‘RE-POTTING’ TIME, PROFESSIONALLY OR PERSONALLY?
By Jim Mathis
Growing healthy plants is not always an easy proposition. Poor flowering, quickly dried out soil, stunted leaves and stems, and even dropped leaves are signs of distress. Plants give these signals because they are not able to draw enough nutrients and moisture from their current root situation.
Often the solution is a simple matter of transplanting them into a new pot – re-potting them into a different setting that proves more conducive for their overall health and growth.
Interestingly, this “re-potting” principle applies to not only plants, but to humans as well. Looking back over the course of my life, I have been uprooted and replanted or re-potted several times. Each time, as it turned out, the result was to my good advantage. For instance, leaving home and going to college as a young man was a major replant. Not that the old environment was bad; it was just that new fertile soil allowed me to blossom.
When I quit my job and started my own business 44 years ago, it was a whole new garden. In each period of my life, when it seemed that I was done growing, not flowering, or even dropping a few metaphorical leaves, I was able to re-pot to a bigger pot with fresh soil and new excitement for living.
A half dozen years ago, I decided to re-pot my business once again, this time with an emphasis on photo restorations. It has been a whole new world, using new tools and techniques that have enabled me to restore many people's old family pictures to their original glory.
This re-potting process sometimes it requires being willing to let go of the familiar and attempt something new. Some people deal with change more easily than others, but for virtually every one of us, at times change is unavoidable and necessary. Just as a struggling plant will not thrive until it is re-potted, we too can find our growth stunted, both professionally and personally, when we refuse to risk making much-needed changes.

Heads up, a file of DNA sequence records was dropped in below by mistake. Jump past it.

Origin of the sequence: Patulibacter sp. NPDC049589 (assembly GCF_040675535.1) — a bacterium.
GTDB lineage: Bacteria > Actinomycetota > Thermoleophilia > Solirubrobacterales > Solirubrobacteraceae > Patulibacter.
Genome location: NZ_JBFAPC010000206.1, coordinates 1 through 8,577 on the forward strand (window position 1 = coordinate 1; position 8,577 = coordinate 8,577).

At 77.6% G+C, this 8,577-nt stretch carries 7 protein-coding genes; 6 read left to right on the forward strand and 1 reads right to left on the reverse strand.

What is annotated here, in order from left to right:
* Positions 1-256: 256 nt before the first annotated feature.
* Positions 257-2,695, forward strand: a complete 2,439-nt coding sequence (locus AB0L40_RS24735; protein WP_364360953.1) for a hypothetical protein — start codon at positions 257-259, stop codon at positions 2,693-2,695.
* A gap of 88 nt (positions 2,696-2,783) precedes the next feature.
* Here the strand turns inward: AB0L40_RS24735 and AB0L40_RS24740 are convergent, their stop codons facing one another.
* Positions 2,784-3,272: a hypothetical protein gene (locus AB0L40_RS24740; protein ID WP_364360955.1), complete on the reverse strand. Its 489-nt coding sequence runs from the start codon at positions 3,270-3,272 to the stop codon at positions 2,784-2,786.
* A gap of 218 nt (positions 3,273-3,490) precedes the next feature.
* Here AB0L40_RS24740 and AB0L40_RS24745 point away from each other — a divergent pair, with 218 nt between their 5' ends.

We can also apply this re-potting idea to our spiritual lives. Last year, my wife and I successfully re-potted our spiritual life by changing churches. We had been members of our old church for 35 years, and after much prayer and deliberation, determined that major replanting was in order. Finding a new spiritual environment, having new people with whom we could worship and serve, was just what we needed to rekindle our relationship with God.
There are other ways to “re-pot” spiritually. It may involve changing the way you spend time with the Lord each day – or it might mean determining to start spending time with Him every day if you are not already doing so.
Proverbs 27:17 tells us, “As iron sharpens iron, so one man sharpens another.” God did not intend for our spiritual lives to be lived in isolation, in a vacuum apart from others. Just as organs in the human body must rely on one another for health, growth and strength, we need to make sure we remain closely connected to other members of what the Bible describes as “the body of Christ.”
Another passage, Hebrews 10:24-25, admonishes us to “consider how we may spur one another on toward love and good deeds. Let us not give up meeting together, as some are in the habit of doing, but let us encourage one another….” This can apply to being involved in a local church, but it also often means getting together with other believers, particularly one’s who are more mature in their faith we can learn from and receive wise counsel based on the Scriptures. If you do not have someone like that in your life, it may be time to “re-pot.”